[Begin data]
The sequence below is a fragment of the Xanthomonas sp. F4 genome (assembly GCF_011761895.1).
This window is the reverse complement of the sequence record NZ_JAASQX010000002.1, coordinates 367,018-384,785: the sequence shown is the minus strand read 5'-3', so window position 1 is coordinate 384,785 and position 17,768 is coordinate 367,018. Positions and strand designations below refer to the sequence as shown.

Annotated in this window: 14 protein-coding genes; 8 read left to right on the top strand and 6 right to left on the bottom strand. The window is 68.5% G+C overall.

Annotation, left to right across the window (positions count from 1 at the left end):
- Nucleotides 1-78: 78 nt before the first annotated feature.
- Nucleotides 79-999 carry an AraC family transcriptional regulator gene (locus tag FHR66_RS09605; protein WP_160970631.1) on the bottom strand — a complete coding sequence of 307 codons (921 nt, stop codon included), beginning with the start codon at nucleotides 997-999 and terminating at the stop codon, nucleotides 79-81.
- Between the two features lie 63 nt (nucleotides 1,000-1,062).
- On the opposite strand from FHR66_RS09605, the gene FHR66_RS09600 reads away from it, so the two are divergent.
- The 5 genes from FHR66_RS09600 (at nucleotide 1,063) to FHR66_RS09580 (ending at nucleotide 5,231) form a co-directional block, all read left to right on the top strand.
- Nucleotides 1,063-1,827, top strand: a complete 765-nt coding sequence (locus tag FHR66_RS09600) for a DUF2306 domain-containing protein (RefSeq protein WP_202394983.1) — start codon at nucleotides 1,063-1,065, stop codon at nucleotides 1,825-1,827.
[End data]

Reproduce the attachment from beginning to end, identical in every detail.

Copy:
The sequence below is a fragment of the Xanthomonas sp. F4 genome (assembly GCF_011761895.1).
This window is the reverse complement of the sequence record NZ_JAASQX010000002.1, coordinates 367,018-384,785: the sequence shown is the minus strand read 5'-3', so window position 1 is coordinate 384,785 and position 17,768 is coordinate 367,018. Positions and strand designations below refer to the sequence as shown.

Annotated in this window: 14 protein-coding genes; 8 read left to right on the top strand and 6 right to left on the bottom strand. The window is 68.5% G+C overall.

Annotation, left to right across the window (positions count from 1 at the left end):
- Nucleotides 1-78: 78 nt before the first annotated feature.
- Nucleotides 79-999 carry an AraC family transcriptional regulator gene (locus tag FHR66_RS09605; protein WP_160970631.1) on the bottom strand — a complete coding sequence of 307 codons (921 nt, stop codon included), beginning with the start codon at nucleotides 997-999 and terminating at the stop codon, nucleotides 79-81.
- Between the two features lie 63 nt (nucleotides 1,000-1,062).
- On the opposite strand from FHR66_RS09605, the gene FHR66_RS09600 reads away from it, so the two are divergent.
- The 5 genes from FHR66_RS09600 (at nucleotide 1,063) to FHR66_RS09580 (ending at nucleotide 5,231) form a co-directional block, all read left to right on the top strand.
- Nucleotides 1,063-1,827, top strand: a complete 765-nt coding sequence (locus tag FHR66_RS09600) for a DUF2306 domain-containing protein (RefSeq protein WP_202394983.1) — start codon at nucleotides 1,063-1,065, stop codon at nucleotides 1,825-1,827.